Although the parties seek to avoid a remand and the expense of further fee litigation, we conclude a reviewing court should not decide in the first instance all of the issues presented. We resolve those issues properly within our purview, and, in the interests of judicial economy and for the guidance of the trial court on remand, we address certain other issues. (See Californians for Responsible Toxics Management v. Kizer (1989) 211 Cal.App.3d 961, 970 (CRTM).)

I. The Fee Award Must Be Reconsidered in Light of the Appellate Proceedings*fn7

Before turning to the specific challenges to the attorney fee award, we resolve a threshold question: Must the fee award be reconsidered in light of the outcome of the appellate proceedings in this case? The Agencies argue that the trial court's award was based on a judgment that granted a sweeping victory to EPIC and the Steelworkers. Since the appellate proceedings have circumscribed that victory by vindicating the Agencies on a number of issues, the Agencies argue we must reconsider whether EPIC and the Steelworkers are entitled to a fee award at all. Respondents contend the Supreme Court's opinion has only strengthened the basis for the fee award by reinstating the superior court's judgment and setting a binding precedent on a number of legal issues. They argue we may affirm the superior court's fee award on the record before us and assert that we need not take additional evidence on appeal or remand the matter for further proceedings in light of the final results of the litigation.

We agree with the Agencies. Where a successful party has been awarded attorney fees under section 1021.5, and a reviewing court later reverses the judgment on which the fee award was based, the reviewing court must also reverse the fee order. (National Parks & Conservation Assn. v. County of Riverside (2000) 81 Cal.App.4th 234, 238 (National Parks) [reversal of judgment ordering issuance of peremptory writ of mandate].) "An order awarding such fees 'falls with a reversal of the judgment on which it is based.' [Citation.]" (California Grocers Assn. v. Bank of America (1994) 22 Cal.App.4th 205, 220.) When a judgment is affirmed in part and reversed in part, reconsideration of the issue of significant benefit and of the amount of the fee award also may be appropriate. (Ventas Finance I, LLC v. Franchise Tax Bd. (2008) 165 Cal.App.4th 1207, 1233-1234.) The reason for this is that "we cannot say with certainty that the court would exercise its discretion in the same way" had the successful party been granted something less than the relief it obtained below prior to appellate modification of the judgment. (Id. at p. 1233.) Put another way, after the appellate proceedings in this case, "the factual predicate for the trial court's award . . . is no longer valid." (Estrada v. FedEx Ground Package System, Inc. (2007) 154 Cal.App.4th 1, 17.)

Reconsideration is particularly appropriate in determining whether the litigation has conferred a significant benefit on the general public or a large class of persons. The significant benefit determination must be based on "a realistic assessment, in light of all the pertinent circumstances, of the gains which have resulted in a particular case." (Woodland Hills Residents Assn. v. City Council (1979) 23 Cal.3d 917, 939-940 (Woodland Hills).) Because EPIC and the Steelworkers now base their significant benefit arguments largely on the success they obtained in the California Supreme Court, we must reassess the gains resulting from this case by examining the outcome of the appellate proceedings.*fn8 (See Neecke v. City of Mill Valley (1995) 39 Cal.App.4th 946, 965 [after partial reversal by Court of Appeal, "the issue of whether [the plaintiff] should receive attorney fees has been significantly altered"].)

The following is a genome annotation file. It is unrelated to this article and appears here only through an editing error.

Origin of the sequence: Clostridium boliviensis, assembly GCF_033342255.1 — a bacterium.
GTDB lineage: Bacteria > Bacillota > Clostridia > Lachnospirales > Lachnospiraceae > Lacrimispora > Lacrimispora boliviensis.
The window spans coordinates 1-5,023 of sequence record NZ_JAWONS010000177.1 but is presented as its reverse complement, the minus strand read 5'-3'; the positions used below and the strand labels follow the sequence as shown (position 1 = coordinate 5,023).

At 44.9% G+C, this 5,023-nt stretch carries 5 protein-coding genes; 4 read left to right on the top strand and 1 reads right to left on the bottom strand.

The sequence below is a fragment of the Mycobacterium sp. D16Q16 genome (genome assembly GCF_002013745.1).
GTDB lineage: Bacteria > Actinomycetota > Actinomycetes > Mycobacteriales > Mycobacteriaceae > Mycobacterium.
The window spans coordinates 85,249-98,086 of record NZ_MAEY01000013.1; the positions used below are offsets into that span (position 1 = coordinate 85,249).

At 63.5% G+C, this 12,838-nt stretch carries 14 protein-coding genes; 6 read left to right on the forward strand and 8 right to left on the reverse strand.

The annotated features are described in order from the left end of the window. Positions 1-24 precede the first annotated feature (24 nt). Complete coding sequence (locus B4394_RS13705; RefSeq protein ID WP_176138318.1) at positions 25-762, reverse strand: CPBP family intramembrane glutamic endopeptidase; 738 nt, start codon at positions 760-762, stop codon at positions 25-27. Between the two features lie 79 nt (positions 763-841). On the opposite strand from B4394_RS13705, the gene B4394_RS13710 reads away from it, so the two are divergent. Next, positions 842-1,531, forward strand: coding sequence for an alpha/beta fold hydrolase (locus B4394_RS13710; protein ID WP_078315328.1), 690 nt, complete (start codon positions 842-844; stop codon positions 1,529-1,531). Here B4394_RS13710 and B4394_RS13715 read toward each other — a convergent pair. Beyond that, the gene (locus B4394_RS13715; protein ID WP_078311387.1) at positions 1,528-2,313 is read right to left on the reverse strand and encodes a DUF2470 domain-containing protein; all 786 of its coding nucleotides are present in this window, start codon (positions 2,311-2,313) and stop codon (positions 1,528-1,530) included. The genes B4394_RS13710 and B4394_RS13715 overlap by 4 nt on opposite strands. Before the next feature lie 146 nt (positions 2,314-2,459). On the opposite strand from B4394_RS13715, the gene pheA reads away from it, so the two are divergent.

In sum, the attorney fee awards must be reversed and remanded to permit the trial court to take into account the ultimate results of this litigation. As we explain below, we will exercise our discretion to make the significant benefit determination ourselves. We remand two issues to the trial court: the necessity of private enforcement and the amount of any attorney fee award.

II. Issues of Entitlement - Significant Benefit and Necessity

A. Requirements for Attorney Fee Awards Under Section 1021.5*fn9

A party seeking attorney fees under section 1021.5 must satisfy five statutory conditions before an award will be authorized. (See Vasquez v. State of California (2008) 45 Cal.4th 243, 250 (Vasquez).) "[A] court may award fees only to 'a successful party' and only if the action has 'resulted in the enforcement of an important right affecting the public interest . . . .' [Citation.] Three additional conditions must also exist: '(a) a significant benefit, whether pecuniary or non-pecuniary, has been conferred on the general public or a large class of persons, (b) the necessity and financial burden of private enforcement, or of enforcement by one public entity against another public entity, are such as to make the award appropriate, and (c) such fees should not in the interest of justice be paid out of the recovery, if any.' [Citation.]" (Id. at pp. 250-251.)

In this appeal, the first two conditions are not at issue. The Agencies do not dispute respondents' status as successful parties, nor do they dispute that the action has resulted in the enforcement of an important right affecting the public interest. The Agencies do contend there can be no award of fees in this case because respondents cannot satisfy the third and fourth prongs of the statute--the "significant benefit" and "necessity" criteria.*fn10

B. Significant Benefit

Before addressing the parties' contentions about whether the litigation conferred a significant benefit within the meaning of section 1021.5, we resolve two preliminary questions. First, should we make the initial determination of significant benefit, or should we leave the matter to the trial court on remand? Second, does the analysis of significant benefit require that we "balance" the benefits conferred on the public by each side in the ...